Improving Access To Graphical Images for Blind Students
The Tactile Graphics Assistant (TGA) is a program created at the University of Washington to aid in the tactile image translation process. The TGA separates text from an image so that the text can later be replaced by Braille and inserted back onto the image. In order to streamline the text selection process, the TGA employs machine learning to recognize text so that large groups (possibly hundreds) of images can be translated at a time.
Download Tactile Graphics Assistant
To download the Tactile Graphic Assistant please go to the Download page on the left. Any questions you may have can be answered in the TGA help forum. The forum link can be found on the Resources page. For examples of hundreds images already translated using the TGA, visit the Available Books page.
Example of the TGA in Action
The sample image below shows how the TGA can select text from an image and remove it. The text can later be translated to Braille and put back on the image.
Tactile Graphics Translation Process Overview
The Tactile Graphics Project is aimed at streamlining the tactile image translation process to produce graphics in the most efficient way. This means, with the right tools, producing images that are inexpensive, quick, and easily customizable. The workflow we have designed below achieves this goal:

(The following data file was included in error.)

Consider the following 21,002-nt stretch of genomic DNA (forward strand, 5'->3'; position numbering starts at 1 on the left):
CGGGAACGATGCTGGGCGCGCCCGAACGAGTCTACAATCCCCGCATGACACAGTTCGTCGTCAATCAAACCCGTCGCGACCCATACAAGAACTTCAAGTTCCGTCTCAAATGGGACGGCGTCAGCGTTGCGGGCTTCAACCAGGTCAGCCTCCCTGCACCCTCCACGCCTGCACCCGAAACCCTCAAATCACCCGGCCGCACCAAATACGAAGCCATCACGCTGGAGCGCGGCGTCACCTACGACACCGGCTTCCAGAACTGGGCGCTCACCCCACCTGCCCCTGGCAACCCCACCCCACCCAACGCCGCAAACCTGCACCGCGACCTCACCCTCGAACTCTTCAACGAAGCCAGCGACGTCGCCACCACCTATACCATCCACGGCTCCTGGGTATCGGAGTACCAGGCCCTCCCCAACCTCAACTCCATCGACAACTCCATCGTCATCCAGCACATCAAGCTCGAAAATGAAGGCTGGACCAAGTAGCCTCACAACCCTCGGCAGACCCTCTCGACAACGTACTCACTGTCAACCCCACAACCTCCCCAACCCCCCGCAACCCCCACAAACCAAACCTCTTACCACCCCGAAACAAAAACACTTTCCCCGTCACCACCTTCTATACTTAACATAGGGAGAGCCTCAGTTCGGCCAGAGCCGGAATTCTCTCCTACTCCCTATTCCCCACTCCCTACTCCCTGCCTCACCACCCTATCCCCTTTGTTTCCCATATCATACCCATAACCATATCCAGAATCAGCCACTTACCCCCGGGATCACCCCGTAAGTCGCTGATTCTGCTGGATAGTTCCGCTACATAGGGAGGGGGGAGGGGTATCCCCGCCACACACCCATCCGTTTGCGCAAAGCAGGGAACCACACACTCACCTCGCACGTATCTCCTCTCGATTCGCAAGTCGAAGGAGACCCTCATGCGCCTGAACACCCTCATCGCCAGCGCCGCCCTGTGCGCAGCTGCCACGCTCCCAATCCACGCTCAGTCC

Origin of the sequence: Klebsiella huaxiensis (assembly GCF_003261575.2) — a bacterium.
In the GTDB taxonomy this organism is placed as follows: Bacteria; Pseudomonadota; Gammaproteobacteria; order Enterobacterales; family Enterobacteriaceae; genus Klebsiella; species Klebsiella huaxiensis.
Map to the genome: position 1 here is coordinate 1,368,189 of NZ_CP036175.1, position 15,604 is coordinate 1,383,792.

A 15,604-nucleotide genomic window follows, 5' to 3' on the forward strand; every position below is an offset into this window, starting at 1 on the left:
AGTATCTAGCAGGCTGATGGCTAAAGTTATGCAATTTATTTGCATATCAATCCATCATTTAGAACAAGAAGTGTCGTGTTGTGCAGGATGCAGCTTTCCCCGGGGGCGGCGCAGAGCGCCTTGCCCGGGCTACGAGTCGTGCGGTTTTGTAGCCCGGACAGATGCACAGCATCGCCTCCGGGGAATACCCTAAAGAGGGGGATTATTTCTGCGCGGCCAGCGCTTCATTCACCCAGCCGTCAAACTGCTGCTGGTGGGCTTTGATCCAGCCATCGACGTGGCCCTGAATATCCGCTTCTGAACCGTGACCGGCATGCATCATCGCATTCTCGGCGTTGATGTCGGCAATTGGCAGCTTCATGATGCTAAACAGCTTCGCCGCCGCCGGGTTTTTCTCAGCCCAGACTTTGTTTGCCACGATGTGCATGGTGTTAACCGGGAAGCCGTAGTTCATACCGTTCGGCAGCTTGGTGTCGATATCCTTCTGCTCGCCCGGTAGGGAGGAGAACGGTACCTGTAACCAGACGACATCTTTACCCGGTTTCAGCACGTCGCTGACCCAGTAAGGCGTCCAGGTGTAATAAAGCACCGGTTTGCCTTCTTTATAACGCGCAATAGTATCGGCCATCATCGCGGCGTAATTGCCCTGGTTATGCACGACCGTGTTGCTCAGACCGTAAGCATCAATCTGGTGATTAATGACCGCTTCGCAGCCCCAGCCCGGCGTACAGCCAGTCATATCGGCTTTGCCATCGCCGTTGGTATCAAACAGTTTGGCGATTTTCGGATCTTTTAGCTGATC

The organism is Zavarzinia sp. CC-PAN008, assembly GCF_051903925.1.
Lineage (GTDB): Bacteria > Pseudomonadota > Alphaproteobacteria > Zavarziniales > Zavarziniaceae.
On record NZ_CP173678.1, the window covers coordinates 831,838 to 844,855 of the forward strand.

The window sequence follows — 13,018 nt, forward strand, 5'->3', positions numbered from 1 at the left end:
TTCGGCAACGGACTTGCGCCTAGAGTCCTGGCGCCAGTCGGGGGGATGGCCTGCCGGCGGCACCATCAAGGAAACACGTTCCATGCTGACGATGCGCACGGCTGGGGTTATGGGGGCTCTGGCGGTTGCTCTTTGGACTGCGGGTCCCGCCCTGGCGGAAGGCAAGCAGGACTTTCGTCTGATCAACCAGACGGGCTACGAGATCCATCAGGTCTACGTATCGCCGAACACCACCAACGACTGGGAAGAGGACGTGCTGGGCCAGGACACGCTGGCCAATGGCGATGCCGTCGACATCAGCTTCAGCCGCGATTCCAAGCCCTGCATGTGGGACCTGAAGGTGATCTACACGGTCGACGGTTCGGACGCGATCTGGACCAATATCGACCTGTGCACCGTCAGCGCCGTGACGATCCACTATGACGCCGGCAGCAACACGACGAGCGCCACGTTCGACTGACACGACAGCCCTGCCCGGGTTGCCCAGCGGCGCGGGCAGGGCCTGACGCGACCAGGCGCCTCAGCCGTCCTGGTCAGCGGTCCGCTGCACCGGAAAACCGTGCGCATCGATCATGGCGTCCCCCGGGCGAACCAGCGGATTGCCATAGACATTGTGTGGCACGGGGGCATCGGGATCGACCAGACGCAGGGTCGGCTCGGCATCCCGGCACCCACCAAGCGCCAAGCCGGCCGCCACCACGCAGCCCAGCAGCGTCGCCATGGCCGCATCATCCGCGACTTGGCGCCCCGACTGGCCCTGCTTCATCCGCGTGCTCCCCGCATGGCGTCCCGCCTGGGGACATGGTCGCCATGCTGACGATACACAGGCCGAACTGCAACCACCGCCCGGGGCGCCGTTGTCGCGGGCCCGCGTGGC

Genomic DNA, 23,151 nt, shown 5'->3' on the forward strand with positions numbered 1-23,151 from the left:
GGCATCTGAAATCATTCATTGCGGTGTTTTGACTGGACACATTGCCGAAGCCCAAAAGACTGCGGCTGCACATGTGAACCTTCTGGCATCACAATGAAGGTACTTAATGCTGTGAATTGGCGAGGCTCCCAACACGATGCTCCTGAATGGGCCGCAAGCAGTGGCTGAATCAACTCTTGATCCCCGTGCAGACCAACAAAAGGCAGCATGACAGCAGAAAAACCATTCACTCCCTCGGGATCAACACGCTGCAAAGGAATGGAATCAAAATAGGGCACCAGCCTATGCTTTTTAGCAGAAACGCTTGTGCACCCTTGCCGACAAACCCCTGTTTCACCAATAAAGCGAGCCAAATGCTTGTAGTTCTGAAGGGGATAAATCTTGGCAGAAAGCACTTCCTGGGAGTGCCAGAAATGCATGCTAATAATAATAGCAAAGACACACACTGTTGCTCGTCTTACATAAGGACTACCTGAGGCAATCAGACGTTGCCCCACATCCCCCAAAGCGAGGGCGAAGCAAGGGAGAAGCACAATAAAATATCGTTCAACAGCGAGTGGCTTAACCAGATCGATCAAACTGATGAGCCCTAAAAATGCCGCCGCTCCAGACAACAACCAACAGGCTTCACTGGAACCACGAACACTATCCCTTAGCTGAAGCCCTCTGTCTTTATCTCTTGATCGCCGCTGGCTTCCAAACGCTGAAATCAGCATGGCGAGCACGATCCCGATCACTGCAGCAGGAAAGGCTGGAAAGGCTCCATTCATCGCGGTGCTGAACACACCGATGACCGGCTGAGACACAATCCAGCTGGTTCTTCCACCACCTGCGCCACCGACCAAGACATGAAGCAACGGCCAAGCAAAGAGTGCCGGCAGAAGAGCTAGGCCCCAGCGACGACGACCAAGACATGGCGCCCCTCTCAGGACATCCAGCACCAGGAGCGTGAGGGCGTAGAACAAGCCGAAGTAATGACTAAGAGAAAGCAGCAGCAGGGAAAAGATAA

Step 1: Obtain images in proper format and rename
In this step, you will scan the images and put them into the correct file format using Photoshop.
Step 2: Preprocess with Photoshop
Using your images, you will crop and threshold them to prepare them for the TGA.
Step 3: Classify images and create working folders
In this step, you will divide the images into different subfolders based on similar characteristics. This helps to reduce errors when batch processing in the TGA.
Step 4: The TGA
The TGA will extract and separate the text from your images. The TGA's output are a text-free image and an image that contains only the text labels.
Step 5: OCR
Using the image containing only the text labels, you will use OCR to turn the image into text labels.
Step 6: Braille Translation
The text labels will be translated into Grade 2 Literary Braille.
Step 7: Using the Scripts
The first script will resize your text-less images and the second script will place Braille text onto those images.
Step 8: Editing in Illustrator and Photoshop
In this step, you will touch up your images and finalize them.
This chart will give you a visual image of the translation process described above.